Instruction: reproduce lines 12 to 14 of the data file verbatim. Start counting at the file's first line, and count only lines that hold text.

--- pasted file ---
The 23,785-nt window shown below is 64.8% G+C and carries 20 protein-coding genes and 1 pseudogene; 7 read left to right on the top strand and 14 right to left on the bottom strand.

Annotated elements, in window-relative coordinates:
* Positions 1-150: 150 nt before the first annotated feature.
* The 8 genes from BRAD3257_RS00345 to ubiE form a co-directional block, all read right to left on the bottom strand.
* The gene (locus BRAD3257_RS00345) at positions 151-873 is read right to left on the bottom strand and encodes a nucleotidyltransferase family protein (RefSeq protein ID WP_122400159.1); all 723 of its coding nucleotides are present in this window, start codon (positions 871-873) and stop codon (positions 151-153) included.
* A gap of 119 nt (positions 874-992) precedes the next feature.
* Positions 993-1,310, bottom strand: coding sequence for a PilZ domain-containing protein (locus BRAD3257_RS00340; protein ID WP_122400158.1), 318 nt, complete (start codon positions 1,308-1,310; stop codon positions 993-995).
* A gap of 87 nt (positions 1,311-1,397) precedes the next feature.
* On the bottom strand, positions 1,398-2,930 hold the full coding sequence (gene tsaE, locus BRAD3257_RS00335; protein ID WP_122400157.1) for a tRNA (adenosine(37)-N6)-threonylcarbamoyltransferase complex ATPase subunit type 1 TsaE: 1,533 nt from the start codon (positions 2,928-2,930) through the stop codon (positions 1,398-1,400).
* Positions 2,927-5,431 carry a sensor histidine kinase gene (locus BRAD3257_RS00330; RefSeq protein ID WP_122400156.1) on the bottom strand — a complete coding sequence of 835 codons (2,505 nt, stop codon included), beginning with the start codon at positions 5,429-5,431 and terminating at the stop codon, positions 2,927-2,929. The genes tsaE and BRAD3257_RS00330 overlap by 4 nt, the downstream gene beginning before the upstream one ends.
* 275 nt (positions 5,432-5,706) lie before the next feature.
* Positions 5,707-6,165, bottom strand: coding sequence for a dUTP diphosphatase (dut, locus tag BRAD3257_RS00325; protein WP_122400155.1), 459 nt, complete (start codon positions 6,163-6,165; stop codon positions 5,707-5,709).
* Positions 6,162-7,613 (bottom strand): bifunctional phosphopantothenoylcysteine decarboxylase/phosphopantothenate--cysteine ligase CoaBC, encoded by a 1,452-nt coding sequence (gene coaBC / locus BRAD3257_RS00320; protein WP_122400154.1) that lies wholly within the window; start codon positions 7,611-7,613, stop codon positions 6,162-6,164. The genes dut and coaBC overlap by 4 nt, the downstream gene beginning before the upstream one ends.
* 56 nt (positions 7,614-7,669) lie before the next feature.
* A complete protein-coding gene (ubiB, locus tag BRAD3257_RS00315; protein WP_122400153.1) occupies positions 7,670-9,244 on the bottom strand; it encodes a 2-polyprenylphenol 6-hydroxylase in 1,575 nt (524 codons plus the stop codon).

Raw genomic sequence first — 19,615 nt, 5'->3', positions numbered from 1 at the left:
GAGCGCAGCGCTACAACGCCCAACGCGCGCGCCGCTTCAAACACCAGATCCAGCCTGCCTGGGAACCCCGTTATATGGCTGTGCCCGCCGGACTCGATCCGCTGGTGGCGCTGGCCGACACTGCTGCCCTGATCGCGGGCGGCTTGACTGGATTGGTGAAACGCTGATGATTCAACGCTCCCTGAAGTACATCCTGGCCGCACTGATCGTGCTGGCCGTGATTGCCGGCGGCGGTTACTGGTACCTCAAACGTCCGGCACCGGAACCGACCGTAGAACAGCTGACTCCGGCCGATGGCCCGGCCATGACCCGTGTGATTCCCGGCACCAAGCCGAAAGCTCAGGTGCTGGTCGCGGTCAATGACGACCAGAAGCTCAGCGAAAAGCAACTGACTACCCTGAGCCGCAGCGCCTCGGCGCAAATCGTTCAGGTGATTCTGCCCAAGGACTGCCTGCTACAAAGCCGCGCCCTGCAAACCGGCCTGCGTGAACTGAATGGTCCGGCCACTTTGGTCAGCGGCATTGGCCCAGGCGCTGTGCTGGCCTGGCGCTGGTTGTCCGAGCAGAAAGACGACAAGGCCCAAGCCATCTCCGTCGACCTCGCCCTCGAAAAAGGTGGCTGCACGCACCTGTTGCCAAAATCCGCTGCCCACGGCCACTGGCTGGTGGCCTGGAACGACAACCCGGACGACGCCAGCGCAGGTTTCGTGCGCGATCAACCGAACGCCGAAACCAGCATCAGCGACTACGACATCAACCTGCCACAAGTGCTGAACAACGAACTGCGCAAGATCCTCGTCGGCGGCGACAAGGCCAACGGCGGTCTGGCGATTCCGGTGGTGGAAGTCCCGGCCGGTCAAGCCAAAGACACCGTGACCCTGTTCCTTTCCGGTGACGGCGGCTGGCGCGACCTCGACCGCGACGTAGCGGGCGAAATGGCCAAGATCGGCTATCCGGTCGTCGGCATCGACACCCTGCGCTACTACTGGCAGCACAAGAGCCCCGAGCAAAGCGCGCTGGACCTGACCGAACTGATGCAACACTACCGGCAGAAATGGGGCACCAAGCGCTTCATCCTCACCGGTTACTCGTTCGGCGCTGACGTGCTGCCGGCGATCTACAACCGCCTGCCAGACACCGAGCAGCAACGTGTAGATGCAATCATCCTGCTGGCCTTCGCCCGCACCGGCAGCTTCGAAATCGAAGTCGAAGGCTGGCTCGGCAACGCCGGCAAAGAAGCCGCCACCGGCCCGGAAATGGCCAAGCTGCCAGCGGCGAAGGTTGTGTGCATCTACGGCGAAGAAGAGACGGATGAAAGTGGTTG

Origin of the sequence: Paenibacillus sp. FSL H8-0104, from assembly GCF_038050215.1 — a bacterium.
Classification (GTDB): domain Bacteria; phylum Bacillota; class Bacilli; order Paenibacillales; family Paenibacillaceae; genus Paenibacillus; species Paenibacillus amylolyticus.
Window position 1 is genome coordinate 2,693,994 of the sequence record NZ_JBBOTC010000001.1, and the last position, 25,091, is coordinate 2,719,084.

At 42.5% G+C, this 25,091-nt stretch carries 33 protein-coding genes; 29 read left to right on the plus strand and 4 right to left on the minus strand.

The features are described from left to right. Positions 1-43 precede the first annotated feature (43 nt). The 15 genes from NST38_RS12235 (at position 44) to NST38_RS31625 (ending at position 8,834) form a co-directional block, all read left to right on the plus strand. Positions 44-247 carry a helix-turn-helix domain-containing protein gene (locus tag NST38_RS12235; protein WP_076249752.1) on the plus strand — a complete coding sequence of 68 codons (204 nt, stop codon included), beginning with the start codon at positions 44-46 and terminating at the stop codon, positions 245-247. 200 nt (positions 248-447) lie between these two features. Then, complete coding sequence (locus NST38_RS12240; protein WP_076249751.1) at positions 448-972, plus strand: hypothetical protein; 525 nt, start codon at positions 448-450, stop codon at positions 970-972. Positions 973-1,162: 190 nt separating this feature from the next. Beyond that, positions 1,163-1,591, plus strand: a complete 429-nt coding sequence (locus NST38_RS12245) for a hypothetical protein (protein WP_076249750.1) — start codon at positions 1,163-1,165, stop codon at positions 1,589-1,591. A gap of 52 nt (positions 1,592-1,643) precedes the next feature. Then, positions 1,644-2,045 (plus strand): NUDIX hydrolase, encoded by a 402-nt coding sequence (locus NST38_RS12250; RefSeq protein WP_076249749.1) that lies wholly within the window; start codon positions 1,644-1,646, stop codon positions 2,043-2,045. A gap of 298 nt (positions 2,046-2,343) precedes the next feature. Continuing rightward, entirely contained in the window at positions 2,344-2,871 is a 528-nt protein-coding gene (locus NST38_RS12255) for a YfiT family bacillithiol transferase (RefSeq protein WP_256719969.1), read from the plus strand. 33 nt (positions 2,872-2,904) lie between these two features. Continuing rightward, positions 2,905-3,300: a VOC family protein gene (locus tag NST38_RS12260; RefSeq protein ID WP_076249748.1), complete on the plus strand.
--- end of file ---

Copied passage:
* Positions 5,707-6,165, bottom strand: coding sequence for a dUTP diphosphatase (dut, locus tag BRAD3257_RS00325; protein WP_122400155.1), 459 nt, complete (start codon positions 6,163-6,165; stop codon positions 5,707-5,709).
* Positions 6,162-7,613 (bottom strand): bifunctional phosphopantothenoylcysteine decarboxylase/phosphopantothenate--cysteine ligase CoaBC, encoded by a 1,452-nt coding sequence (gene coaBC / locus BRAD3257_RS00320; protein WP_122400154.1) that lies wholly within the window; start codon positions 7,611-7,613, stop codon positions 6,162-6,164. The genes dut and coaBC overlap by 4 nt, the downstream gene beginning before the upstream one ends.
* 56 nt (positions 7,614-7,669) lie before the next feature.